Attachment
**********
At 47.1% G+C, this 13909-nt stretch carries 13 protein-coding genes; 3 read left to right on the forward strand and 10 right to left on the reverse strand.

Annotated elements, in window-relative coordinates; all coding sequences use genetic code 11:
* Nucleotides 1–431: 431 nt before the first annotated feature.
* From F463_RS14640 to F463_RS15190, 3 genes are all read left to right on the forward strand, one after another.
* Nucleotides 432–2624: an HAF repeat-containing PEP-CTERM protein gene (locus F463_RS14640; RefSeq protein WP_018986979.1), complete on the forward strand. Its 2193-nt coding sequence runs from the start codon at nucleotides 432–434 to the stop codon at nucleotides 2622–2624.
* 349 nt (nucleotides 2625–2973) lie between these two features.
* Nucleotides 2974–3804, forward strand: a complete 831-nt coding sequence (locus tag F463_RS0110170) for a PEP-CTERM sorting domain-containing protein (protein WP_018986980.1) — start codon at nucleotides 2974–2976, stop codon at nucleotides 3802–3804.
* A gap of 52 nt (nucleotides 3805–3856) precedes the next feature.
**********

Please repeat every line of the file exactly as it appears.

At 47.1% G+C, this 13909-nt stretch carries 13 protein-coding genes; 3 read left to right on the forward strand and 10 right to left on the reverse strand.

Annotated elements, in window-relative coordinates; all coding sequences use genetic code 11:
* Nucleotides 1–431: 431 nt before the first annotated feature.
* From F463_RS14640 to F463_RS15190, 3 genes are all read left to right on the forward strand, one after another.
* Nucleotides 432–2624: an HAF repeat-containing PEP-CTERM protein gene (locus F463_RS14640; RefSeq protein WP_018986979.1), complete on the forward strand. Its 2193-nt coding sequence runs from the start codon at nucleotides 432–434 to the stop codon at nucleotides 2622–2624.
* 349 nt (nucleotides 2625–2973) lie between these two features.
* Nucleotides 2974–3804, forward strand: a complete 831-nt coding sequence (locus tag F463_RS0110170) for a PEP-CTERM sorting domain-containing protein (protein WP_018986980.1) — start codon at nucleotides 2974–2976, stop codon at nucleotides 3802–3804.
* A gap of 52 nt (nucleotides 3805–3856) precedes the next feature.